Can you order the digits from 1-3 to make a number which is divisible by 3 so when the last digit is removed it becomes a 2-figure number divisible by 2, and so on?

The planet of Vuvv has seven moons. Can you work out how long it is between each super-eclipse?

Can you put plus signs in so this is true? 1 2 3 4 5 6 7 8 9 = 99 How many ways can you do it?

Arrange eight of the numbers between 1 and 9 in the Polo Square below so that each side adds to the same total.

How many ways can you find to do up all four buttons on my coat? How about if I had five buttons? Six ...?

Using the statements, can you work out how many of each type of rabbit there are in these pens?

How could you put these three beads into bags? How many different ways can you do it? How could you record what you've done?

How many different shaped boxes can you design for 36 sweets in one layer? Can you arrange the sweets so that no sweets of the same colour are next to each other in any direction?

This magic square has operations written in it, to make it into a maze. Start wherever you like, go through every cell and go out a total of 15!

Winifred Wytsh bought a box each of jelly babies, milk jelly bears, yellow jelly bees and jelly belly beans. In how many different ways could she make a jolly jelly feast with 32 legs?

Can you fill in this table square? The numbers 2 -12 were used to generate it with just one number used twice.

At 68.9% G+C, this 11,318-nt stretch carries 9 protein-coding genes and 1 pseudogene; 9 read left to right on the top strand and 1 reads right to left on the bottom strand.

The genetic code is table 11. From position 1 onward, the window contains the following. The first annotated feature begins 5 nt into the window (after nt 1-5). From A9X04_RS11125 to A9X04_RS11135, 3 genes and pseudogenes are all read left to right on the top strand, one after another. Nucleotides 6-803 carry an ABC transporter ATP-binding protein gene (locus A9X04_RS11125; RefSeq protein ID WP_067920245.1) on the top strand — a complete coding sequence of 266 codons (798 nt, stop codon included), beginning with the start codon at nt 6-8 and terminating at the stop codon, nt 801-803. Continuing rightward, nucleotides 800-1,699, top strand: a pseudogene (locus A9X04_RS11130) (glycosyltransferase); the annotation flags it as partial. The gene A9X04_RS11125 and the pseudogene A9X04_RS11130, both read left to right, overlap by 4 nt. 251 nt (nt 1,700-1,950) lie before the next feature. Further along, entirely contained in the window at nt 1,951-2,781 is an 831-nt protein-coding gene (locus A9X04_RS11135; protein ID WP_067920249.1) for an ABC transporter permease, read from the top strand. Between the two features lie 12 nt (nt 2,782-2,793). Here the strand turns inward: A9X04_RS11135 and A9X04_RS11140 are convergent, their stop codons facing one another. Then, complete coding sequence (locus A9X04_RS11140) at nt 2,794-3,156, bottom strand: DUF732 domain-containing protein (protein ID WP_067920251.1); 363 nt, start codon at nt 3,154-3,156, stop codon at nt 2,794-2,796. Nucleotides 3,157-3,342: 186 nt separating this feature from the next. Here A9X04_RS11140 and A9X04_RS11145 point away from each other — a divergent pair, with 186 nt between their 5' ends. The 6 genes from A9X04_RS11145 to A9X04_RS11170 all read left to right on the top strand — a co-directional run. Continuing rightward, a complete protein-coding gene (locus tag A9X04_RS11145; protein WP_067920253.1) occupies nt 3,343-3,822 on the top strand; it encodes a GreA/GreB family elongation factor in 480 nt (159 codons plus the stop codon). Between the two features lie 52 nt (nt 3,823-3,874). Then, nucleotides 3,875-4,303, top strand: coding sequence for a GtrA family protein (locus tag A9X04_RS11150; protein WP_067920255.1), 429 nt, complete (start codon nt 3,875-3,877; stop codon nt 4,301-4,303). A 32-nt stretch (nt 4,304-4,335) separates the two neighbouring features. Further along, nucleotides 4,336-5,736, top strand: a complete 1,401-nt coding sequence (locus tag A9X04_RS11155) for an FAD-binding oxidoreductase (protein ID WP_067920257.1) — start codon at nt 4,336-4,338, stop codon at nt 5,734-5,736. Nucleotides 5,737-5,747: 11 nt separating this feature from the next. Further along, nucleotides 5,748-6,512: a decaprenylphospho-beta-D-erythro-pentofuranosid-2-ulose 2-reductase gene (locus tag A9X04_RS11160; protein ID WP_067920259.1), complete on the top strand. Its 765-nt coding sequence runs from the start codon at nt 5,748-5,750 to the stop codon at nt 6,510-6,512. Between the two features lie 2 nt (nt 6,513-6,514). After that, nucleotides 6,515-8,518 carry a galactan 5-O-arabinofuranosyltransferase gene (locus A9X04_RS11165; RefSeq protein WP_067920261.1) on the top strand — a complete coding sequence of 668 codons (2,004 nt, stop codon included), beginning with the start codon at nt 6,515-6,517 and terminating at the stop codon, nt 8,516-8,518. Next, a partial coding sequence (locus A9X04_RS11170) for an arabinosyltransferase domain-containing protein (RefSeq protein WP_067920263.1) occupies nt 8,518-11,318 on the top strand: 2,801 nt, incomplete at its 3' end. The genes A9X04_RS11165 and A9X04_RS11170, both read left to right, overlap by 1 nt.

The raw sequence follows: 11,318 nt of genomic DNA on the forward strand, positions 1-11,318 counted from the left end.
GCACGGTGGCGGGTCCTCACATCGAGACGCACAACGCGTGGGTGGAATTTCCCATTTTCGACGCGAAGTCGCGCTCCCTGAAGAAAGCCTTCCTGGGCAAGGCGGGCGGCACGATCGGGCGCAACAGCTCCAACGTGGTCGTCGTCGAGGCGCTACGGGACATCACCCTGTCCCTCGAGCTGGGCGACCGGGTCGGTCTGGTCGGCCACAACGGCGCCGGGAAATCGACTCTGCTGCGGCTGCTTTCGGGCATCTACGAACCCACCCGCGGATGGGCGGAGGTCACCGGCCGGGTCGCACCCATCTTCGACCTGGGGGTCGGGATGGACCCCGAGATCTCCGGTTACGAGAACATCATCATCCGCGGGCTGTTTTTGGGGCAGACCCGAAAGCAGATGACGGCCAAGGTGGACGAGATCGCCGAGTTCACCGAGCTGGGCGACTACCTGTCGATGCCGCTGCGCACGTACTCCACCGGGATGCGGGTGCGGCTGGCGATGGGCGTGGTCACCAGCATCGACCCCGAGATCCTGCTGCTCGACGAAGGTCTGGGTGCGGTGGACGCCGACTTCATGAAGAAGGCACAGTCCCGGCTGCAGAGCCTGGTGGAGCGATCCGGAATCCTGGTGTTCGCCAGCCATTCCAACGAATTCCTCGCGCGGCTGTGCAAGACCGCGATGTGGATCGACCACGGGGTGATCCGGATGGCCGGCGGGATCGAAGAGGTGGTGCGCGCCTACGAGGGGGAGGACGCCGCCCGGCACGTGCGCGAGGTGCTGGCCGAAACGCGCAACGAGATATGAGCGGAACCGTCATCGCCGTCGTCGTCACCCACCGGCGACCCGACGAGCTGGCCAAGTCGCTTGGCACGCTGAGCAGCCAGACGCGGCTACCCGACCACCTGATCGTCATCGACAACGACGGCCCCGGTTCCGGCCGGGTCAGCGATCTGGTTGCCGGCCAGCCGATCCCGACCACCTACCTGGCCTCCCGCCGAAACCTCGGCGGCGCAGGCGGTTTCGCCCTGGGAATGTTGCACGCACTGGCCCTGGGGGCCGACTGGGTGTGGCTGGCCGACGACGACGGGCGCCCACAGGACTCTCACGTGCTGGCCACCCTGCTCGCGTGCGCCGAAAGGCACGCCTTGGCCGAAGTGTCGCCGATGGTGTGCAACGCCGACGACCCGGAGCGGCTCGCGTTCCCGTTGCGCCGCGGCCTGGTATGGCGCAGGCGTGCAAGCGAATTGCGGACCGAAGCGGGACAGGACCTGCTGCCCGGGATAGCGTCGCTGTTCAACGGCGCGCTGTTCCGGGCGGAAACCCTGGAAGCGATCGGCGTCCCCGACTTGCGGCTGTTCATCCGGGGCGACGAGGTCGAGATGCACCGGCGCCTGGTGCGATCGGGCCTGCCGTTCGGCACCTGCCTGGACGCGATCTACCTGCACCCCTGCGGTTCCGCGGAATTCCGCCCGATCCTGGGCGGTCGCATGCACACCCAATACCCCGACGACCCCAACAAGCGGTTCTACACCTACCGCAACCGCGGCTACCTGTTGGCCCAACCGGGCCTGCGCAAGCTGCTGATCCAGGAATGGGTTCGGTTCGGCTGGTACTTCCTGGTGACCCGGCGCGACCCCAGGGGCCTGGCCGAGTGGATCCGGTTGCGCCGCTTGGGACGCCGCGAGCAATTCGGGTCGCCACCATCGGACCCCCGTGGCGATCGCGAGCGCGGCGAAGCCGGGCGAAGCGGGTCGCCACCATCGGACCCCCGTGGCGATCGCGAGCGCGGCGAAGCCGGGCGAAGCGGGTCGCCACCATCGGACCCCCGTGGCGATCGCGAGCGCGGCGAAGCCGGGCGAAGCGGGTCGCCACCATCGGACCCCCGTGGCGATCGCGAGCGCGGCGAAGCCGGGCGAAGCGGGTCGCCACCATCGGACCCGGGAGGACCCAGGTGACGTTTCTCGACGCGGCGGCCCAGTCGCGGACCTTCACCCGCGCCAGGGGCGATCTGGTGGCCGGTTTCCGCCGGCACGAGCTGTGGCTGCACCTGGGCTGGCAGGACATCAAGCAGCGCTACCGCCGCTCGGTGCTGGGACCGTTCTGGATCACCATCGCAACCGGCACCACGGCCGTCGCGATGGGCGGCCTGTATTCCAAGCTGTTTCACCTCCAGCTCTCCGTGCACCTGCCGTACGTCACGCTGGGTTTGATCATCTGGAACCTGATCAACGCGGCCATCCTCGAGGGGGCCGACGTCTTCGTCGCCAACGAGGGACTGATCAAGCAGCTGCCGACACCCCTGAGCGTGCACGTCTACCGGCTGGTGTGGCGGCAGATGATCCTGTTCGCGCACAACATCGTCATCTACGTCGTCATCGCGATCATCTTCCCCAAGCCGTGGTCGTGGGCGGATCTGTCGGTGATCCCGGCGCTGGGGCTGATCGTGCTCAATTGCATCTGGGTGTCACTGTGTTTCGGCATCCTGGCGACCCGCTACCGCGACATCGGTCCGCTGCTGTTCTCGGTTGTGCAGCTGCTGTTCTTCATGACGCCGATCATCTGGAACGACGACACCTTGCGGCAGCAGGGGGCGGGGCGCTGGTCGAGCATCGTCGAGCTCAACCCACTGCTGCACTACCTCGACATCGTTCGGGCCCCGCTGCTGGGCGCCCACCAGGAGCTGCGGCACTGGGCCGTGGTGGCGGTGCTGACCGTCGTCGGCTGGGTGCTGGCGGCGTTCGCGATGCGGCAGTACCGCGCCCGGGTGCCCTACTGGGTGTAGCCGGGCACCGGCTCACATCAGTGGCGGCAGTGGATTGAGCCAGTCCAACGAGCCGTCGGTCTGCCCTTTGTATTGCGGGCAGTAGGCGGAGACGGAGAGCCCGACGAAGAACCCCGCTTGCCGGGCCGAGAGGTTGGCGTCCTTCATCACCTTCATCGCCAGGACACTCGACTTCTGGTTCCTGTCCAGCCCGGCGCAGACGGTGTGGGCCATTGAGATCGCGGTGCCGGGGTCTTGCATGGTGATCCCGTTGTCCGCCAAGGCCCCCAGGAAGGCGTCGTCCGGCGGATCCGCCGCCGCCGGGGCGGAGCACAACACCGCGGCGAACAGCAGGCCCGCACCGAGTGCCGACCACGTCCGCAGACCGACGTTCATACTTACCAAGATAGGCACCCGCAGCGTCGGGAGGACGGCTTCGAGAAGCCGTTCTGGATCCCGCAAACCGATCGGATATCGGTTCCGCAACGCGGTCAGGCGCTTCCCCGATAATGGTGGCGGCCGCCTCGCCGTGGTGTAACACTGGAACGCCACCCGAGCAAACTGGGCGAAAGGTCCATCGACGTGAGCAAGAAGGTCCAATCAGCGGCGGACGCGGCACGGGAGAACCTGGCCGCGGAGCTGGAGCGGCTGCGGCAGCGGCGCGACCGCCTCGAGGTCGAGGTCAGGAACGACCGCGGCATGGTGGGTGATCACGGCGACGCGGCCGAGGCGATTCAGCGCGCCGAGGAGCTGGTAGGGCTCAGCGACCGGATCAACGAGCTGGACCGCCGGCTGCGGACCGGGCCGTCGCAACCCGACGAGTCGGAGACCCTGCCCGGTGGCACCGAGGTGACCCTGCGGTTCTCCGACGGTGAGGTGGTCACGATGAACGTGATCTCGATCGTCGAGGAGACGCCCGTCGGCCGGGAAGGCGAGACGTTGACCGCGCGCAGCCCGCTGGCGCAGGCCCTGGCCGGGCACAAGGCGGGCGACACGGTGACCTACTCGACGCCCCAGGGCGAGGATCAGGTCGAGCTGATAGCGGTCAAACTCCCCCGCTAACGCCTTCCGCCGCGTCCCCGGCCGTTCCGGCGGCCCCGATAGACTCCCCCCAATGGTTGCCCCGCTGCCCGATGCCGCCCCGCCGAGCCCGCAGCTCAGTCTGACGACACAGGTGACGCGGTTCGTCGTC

Mr McGregor has a magic potting shed. Overnight, the number of plants in it doubles. He'd like to put the same number of plants in each of three gardens, planting one garden each day. Can he do it?

This package contains a collection of problems from the NRICH website that could be suitable for students who have a good understanding of Factors and Multiples and who feel ready to take on some. . . .

An investigation that gives you the opportunity to make and justify predictions.

What do the digits in the number fifteen add up to? How many other numbers have digits with the same total but no zeros?

This challenge, written for the Young Mathematicians' Award, invites you to explore 'centred squares'.

You have two egg timers. One takes 4 minutes exactly to empty and the other takes 7 minutes. What times in whole minutes can you measure and how?

Can you put the numbers 1-5 in the V shape so that both 'arms' have the same total?

There is a clock-face where the numbers have become all mixed up. Can you find out where all the numbers have got to from these ten statements?

In a square in which the houses are evenly spaced, numbers 3 and 10 are opposite each other. What is the smallest and what is the largest possible number of houses in the square?

There are 78 prisoners in a square cell block of twelve cells. The clever prison warder arranged them so there were 25 along each wall of the prison block. How did he do it?

There are 44 people coming to a dinner party. There are 15 square tables that seat 4 people. Find a way to seat the 44 people using all 15 tables, with no empty places.

Cherri, Saxon, Mel and Paul are friends. They are all different ages. Can you find out the age of each friend using the information?

You have 5 darts and your target score is 44. How many different ways could you score 44?